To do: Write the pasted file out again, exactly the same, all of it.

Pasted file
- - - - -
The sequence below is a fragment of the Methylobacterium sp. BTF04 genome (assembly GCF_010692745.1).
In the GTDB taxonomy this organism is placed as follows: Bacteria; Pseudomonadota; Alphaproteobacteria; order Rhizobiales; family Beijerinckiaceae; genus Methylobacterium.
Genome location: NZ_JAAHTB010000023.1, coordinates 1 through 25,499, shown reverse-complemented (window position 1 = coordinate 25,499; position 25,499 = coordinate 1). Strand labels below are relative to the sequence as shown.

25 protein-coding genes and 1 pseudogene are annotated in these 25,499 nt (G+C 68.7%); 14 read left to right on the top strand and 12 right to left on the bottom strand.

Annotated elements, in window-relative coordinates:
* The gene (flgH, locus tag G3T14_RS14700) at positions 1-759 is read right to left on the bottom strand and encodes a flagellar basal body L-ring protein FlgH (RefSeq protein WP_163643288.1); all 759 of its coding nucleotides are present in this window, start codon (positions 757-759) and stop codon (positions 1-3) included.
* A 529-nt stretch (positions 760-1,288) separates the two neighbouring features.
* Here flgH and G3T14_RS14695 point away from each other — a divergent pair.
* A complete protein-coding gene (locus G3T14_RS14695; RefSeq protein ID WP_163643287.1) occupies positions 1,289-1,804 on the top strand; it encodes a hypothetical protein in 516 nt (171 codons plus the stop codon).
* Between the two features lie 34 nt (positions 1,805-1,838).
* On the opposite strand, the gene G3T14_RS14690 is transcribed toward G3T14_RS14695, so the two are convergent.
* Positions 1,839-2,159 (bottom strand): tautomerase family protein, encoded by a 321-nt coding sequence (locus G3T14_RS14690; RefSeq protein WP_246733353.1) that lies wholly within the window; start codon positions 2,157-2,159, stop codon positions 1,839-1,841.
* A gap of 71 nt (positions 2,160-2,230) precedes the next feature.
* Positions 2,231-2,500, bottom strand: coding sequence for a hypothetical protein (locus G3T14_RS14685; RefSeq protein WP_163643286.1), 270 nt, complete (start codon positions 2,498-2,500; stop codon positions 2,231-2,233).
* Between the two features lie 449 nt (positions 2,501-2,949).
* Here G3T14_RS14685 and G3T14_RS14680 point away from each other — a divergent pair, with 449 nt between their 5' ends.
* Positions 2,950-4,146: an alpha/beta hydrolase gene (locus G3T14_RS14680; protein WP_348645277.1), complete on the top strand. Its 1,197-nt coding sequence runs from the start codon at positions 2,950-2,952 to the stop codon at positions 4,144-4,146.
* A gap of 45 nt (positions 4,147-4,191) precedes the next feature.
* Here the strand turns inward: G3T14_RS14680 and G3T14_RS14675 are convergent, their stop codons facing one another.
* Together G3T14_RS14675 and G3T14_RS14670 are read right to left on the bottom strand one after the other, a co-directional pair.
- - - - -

The sequence below is a fragment of the Methylobacterium sp. BTF04 genome (assembly GCF_010692745.1).
In the GTDB taxonomy this organism is placed as follows: Bacteria; Pseudomonadota; Alphaproteobacteria; order Rhizobiales; family Beijerinckiaceae; genus Methylobacterium.
Genome location: NZ_JAAHTB010000023.1, coordinates 1 through 25,499, shown reverse-complemented (window position 1 = coordinate 25,499; position 25,499 = coordinate 1). Strand labels below are relative to the sequence as shown.

25 protein-coding genes and 1 pseudogene are annotated in these 25,499 nt (G+C 68.7%); 14 read left to right on the top strand and 12 right to left on the bottom strand.

Annotated elements, in window-relative coordinates:
* The gene (flgH, locus tag G3T14_RS14700) at positions 1-759 is read right to left on the bottom strand and encodes a flagellar basal body L-ring protein FlgH (RefSeq protein WP_163643288.1); all 759 of its coding nucleotides are present in this window, start codon (positions 757-759) and stop codon (positions 1-3) included.
* A 529-nt stretch (positions 760-1,288) separates the two neighbouring features.
* Here flgH and G3T14_RS14695 point away from each other — a divergent pair.
* A complete protein-coding gene (locus G3T14_RS14695; RefSeq protein ID WP_163643287.1) occupies positions 1,289-1,804 on the top strand; it encodes a hypothetical protein in 516 nt (171 codons plus the stop codon).
* Between the two features lie 34 nt (positions 1,805-1,838).
* On the opposite strand, the gene G3T14_RS14690 is transcribed toward G3T14_RS14695, so the two are convergent.
* Positions 1,839-2,159 (bottom strand): tautomerase family protein, encoded by a 321-nt coding sequence (locus G3T14_RS14690; RefSeq protein WP_246733353.1) that lies wholly within the window; start codon positions 2,157-2,159, stop codon positions 1,839-1,841.
* A gap of 71 nt (positions 2,160-2,230) precedes the next feature.
* Positions 2,231-2,500, bottom strand: coding sequence for a hypothetical protein (locus G3T14_RS14685; RefSeq protein WP_163643286.1), 270 nt, complete (start codon positions 2,498-2,500; stop codon positions 2,231-2,233).
* Between the two features lie 449 nt (positions 2,501-2,949).
* Here G3T14_RS14685 and G3T14_RS14680 point away from each other — a divergent pair, with 449 nt between their 5' ends.
* Positions 2,950-4,146: an alpha/beta hydrolase gene (locus G3T14_RS14680; protein WP_348645277.1), complete on the top strand. Its 1,197-nt coding sequence runs from the start codon at positions 2,950-2,952 to the stop codon at positions 4,144-4,146.
* A gap of 45 nt (positions 4,147-4,191) precedes the next feature.
* Here the strand turns inward: G3T14_RS14680 and G3T14_RS14675 are convergent, their stop codons facing one another.
* Together G3T14_RS14675 and G3T14_RS14670 are read right to left on the bottom strand one after the other, a co-directional pair.